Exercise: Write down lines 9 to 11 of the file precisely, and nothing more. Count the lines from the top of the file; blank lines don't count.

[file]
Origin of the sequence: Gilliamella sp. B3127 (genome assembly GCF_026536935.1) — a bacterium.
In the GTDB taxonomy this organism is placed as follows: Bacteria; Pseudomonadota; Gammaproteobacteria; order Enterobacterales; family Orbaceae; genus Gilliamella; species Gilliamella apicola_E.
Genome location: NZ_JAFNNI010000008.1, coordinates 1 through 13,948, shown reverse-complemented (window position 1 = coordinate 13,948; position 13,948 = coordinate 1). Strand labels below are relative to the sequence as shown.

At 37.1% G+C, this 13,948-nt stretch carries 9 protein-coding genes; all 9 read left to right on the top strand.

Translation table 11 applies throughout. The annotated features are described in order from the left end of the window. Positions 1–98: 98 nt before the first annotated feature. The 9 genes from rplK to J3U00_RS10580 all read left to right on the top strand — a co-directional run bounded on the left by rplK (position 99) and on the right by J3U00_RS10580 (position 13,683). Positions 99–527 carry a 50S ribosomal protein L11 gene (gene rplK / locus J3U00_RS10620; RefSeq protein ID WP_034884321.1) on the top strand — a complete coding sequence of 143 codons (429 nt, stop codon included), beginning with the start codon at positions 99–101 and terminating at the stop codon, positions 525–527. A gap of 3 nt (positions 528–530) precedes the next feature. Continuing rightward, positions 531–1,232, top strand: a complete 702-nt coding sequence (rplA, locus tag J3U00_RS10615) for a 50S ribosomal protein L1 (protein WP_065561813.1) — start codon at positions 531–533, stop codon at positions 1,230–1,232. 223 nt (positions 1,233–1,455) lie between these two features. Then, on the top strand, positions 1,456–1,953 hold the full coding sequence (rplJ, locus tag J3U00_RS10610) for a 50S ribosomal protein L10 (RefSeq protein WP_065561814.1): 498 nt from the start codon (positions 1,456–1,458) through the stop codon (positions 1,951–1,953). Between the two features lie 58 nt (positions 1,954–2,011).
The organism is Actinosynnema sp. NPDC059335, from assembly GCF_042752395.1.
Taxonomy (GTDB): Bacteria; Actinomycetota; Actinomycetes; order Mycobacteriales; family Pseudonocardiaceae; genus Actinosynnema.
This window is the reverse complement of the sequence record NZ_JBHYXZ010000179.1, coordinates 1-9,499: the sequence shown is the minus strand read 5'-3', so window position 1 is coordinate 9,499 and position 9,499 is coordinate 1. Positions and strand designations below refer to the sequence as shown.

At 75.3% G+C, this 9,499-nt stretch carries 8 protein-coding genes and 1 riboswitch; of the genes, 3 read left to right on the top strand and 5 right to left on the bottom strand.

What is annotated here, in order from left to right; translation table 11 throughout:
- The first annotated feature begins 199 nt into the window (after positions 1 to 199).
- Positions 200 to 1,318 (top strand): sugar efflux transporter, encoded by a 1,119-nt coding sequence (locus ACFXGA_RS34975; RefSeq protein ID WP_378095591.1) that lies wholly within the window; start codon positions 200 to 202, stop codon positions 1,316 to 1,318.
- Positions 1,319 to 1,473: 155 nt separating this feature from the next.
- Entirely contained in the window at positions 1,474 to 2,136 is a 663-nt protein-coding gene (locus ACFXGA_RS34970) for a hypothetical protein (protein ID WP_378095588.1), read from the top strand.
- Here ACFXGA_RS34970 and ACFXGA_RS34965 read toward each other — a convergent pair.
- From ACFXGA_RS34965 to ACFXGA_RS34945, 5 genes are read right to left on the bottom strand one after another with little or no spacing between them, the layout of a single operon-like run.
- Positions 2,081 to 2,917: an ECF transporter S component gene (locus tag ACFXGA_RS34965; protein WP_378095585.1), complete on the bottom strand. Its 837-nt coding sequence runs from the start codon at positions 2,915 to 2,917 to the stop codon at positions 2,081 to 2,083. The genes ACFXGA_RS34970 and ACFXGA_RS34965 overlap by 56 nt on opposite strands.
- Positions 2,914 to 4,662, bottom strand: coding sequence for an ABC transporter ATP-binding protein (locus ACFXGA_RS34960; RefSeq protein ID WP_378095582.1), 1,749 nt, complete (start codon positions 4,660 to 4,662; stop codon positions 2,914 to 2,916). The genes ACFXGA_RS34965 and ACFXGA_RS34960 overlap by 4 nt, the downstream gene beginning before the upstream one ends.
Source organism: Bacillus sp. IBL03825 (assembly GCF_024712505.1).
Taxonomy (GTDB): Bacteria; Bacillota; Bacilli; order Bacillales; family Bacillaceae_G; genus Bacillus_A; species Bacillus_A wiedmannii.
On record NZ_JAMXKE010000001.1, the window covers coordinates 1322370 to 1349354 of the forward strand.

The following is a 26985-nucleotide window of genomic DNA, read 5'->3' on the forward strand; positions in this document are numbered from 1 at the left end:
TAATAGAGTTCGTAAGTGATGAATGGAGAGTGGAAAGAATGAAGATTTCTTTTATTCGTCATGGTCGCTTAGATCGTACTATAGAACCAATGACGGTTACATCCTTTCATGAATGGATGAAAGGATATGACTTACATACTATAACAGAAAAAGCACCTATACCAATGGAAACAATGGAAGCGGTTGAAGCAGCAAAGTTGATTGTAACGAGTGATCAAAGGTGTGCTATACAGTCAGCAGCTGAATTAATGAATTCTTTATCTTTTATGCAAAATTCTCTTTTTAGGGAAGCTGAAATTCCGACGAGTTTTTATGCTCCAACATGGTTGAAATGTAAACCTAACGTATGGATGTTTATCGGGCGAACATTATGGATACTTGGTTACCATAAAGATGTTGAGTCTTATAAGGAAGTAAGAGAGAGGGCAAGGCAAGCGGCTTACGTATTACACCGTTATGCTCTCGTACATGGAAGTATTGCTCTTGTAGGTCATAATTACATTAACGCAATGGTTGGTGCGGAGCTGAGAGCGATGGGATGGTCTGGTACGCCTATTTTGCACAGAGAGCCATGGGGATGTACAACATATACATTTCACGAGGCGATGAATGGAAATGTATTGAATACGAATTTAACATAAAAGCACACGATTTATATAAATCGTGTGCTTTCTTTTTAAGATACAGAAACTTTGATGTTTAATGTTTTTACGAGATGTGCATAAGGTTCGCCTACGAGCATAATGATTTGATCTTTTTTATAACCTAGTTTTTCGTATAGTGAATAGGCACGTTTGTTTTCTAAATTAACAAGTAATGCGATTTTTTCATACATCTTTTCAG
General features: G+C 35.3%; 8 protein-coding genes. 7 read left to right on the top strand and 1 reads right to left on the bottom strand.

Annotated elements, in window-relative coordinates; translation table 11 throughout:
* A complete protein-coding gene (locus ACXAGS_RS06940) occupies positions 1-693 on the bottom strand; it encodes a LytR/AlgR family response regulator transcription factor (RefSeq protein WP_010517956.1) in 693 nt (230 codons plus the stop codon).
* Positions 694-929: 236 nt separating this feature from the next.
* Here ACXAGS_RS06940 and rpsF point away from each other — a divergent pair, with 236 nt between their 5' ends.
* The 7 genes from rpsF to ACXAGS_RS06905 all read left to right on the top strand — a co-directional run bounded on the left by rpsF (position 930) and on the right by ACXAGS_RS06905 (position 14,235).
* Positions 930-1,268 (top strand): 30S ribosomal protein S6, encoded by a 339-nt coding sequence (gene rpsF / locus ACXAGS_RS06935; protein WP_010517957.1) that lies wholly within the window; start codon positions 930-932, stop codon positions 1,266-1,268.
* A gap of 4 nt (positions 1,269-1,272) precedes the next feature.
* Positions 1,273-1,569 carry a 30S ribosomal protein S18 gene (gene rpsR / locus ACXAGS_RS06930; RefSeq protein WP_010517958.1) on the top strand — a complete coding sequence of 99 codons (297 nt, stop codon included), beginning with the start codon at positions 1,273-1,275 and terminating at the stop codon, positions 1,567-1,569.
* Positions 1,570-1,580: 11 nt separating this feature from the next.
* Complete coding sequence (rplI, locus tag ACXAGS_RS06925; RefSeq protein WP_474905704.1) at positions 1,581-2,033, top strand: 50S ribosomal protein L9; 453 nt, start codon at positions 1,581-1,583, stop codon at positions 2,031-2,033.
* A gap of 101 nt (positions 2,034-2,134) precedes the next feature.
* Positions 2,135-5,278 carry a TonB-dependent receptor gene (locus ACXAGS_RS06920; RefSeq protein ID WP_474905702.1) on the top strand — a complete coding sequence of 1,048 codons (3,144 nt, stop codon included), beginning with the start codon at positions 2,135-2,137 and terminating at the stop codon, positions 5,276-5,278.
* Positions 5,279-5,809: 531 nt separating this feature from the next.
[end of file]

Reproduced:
At 75.3% G+C, this 9,499-nt stretch carries 8 protein-coding genes and 1 riboswitch; of the genes, 3 read left to right on the top strand and 5 right to left on the bottom strand.

What is annotated here, in order from left to right; translation table 11 throughout:
- The first annotated feature begins 199 nt into the window (after positions 1 to 199).